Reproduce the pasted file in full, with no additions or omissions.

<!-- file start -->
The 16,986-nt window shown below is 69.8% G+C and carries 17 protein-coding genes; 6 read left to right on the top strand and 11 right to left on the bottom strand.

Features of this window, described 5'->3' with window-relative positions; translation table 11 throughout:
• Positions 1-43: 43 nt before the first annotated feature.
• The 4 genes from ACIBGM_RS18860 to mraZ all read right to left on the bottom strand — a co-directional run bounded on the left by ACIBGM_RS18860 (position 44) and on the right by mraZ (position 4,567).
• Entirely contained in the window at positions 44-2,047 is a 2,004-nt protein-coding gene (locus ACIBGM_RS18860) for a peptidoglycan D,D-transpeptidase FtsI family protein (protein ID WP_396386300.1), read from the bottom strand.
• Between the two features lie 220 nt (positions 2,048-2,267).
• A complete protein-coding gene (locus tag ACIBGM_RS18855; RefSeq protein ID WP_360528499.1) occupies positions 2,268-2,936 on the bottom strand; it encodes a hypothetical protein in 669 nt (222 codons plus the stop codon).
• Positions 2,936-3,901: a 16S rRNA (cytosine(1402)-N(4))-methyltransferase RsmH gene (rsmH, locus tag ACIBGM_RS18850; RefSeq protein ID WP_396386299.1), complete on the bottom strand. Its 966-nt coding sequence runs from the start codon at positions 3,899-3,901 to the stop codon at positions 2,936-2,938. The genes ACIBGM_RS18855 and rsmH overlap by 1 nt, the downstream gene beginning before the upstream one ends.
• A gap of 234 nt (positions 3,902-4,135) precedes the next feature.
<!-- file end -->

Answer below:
The 16,986-nt window shown below is 69.8% G+C and carries 17 protein-coding genes; 6 read left to right on the top strand and 11 right to left on the bottom strand.

Features of this window, described 5'->3' with window-relative positions; translation table 11 throughout:
• Positions 1-43: 43 nt before the first annotated feature.
• The 4 genes from ACIBGM_RS18860 to mraZ all read right to left on the bottom strand — a co-directional run bounded on the left by ACIBGM_RS18860 (position 44) and on the right by mraZ (position 4,567).
• Entirely contained in the window at positions 44-2,047 is a 2,004-nt protein-coding gene (locus ACIBGM_RS18860) for a peptidoglycan D,D-transpeptidase FtsI family protein (protein ID WP_396386300.1), read from the bottom strand.
• Between the two features lie 220 nt (positions 2,048-2,267).
• A complete protein-coding gene (locus tag ACIBGM_RS18855; RefSeq protein ID WP_360528499.1) occupies positions 2,268-2,936 on the bottom strand; it encodes a hypothetical protein in 669 nt (222 codons plus the stop codon).
• Positions 2,936-3,901: a 16S rRNA (cytosine(1402)-N(4))-methyltransferase RsmH gene (rsmH, locus tag ACIBGM_RS18850; RefSeq protein ID WP_396386299.1), complete on the bottom strand. Its 966-nt coding sequence runs from the start codon at positions 3,899-3,901 to the stop codon at positions 2,936-2,938. The genes ACIBGM_RS18855 and rsmH overlap by 1 nt, the downstream gene beginning before the upstream one ends.
• A gap of 234 nt (positions 3,902-4,135) precedes the next feature.